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. Last Updated: 07/27/2016

Clouds Blot Out Moscow Eclipse

The world did not end and the Mir space station did not fall from the skies and destroy Paris as predicted by fashion designer Paco Rabanne. Instead, the Aug. 11 solar eclipse provided a good show for those who managed to be in viewing range and were lucky enough to have clear skies overhead.

Millions gathered Wednesday along the 110-kilometer-wide path that swept across Earth's surface - the optimal viewing range from which to see the last eclipse of the millennium. Beginning just off the eastern coast of Canada, the path cut through Britain, Belgium, France, Germany, Romania and Bulgaria on its way to Asia.

Donning their special eclipse-viewing glasses, giant crowds stormed the streets of Europe's major cities Wednesday afternoon to witness some two minutes of nearly total darkness.

While Moscow did not fall in the path of the eclipse, 60 percent of the sun's surface was covered by the moon at 3:10 p.m. However, rain clouds prevented anyone from glimpsing the phenomenon. Even the city's astronomers were foiled by the weather. Scientists eager to get a better view of the eclipse gathered at the Moscow observatory. But at 1:58 p.m., when the eclipse was set to begin in Moscow, they closed up the solar telescope to prevent it from getting wet.

However, Wednesday's rain clouds, while disappointing, were no set back to science, said Professor Boris Somov, head of Moscow State University's solar physics department.

"It would be nice to see how the shadow enters the sun's disk," Somov said, adding that a few minutes of viewing would not allow scientists to do more than verify existing knowledge.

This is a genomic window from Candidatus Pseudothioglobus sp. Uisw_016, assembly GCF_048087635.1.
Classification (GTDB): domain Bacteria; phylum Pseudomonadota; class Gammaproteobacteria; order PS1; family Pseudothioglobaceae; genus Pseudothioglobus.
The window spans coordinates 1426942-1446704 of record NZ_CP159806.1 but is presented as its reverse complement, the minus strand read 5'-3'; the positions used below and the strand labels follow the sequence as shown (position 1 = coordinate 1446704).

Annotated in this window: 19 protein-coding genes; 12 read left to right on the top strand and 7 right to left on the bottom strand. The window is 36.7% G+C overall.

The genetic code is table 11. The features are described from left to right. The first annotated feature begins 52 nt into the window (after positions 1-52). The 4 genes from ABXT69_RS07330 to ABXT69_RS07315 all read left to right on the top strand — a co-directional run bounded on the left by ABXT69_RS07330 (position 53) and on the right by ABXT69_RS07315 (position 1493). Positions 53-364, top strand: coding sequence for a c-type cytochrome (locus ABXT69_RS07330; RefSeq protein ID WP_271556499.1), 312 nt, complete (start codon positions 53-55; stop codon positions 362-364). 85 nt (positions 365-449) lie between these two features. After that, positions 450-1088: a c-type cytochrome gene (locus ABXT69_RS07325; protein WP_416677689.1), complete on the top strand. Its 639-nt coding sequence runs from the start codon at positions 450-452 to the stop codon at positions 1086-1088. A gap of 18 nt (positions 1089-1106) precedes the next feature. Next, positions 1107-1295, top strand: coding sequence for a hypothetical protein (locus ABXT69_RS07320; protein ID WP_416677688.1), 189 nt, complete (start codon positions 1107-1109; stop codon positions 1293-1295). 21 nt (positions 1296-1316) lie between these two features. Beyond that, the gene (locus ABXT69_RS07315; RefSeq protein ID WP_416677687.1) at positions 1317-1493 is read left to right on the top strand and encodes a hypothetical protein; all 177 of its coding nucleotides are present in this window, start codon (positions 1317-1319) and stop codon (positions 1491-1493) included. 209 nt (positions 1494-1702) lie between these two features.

What would be really exciting, Somov said, would be to follow the moon's shadow - which travels at a little over 2,000 kilometers per hour - in a Concord jet. A viewing station traveling faster than the speed of sound would allow a view of the solar crown for some three hours, as opposed to the two-minute glimpses one gets on Earth.

"Then there could really be some interesting observations made," Somov said.

Instead, due to budgetary restraints, only a few of Somov's colleagues actually got to see the eclipse. Some shelled out their own money for the two-day bus trip from Moscow to Bucharest, where the moon covered the sun for 2 minutes and 23 seconds.

Touted as the last eclipse of the millennium, this eclipse was also the subject of gloomy predictions about the end of the world.

Somov just smiles at these forecasts.

"There were some 6,000 full and partial eclipses in the last 2,000 years alone," Somov said. "It is OK for animals to be frightened of eclipses because they simply do not understand the nature of the event. But we are not exactly birds whose hunting for insects has suddenly been interrupted by darkness.

"The only objective danger I know of is a risk for the eyes," he added.

There was little risk of damaging eyesight in Moscow, where the best views of the eclipse came from the television screen. NTV attempted to provide live coverage of the event from Romania, but technical difficulties prevented the station from showing much of the eclipse.

Perhaps the best place to view the eclipse was the Mir space station, which defied doomsday fears spread by Paco Rabanne - based on the predictions of 16th-century mystic Nostradamus - by remaining in orbit and not crashing into Paris.

The three cosmonauts aboard the station - the last scheduled crew of the 13-year-old Mir - filmed the moon's 110-kilometer-wide shadow travelling across the globe at supersonic speed.

"No one has ever seen this before from space," said Viktor Blagov, from Russia's flight control.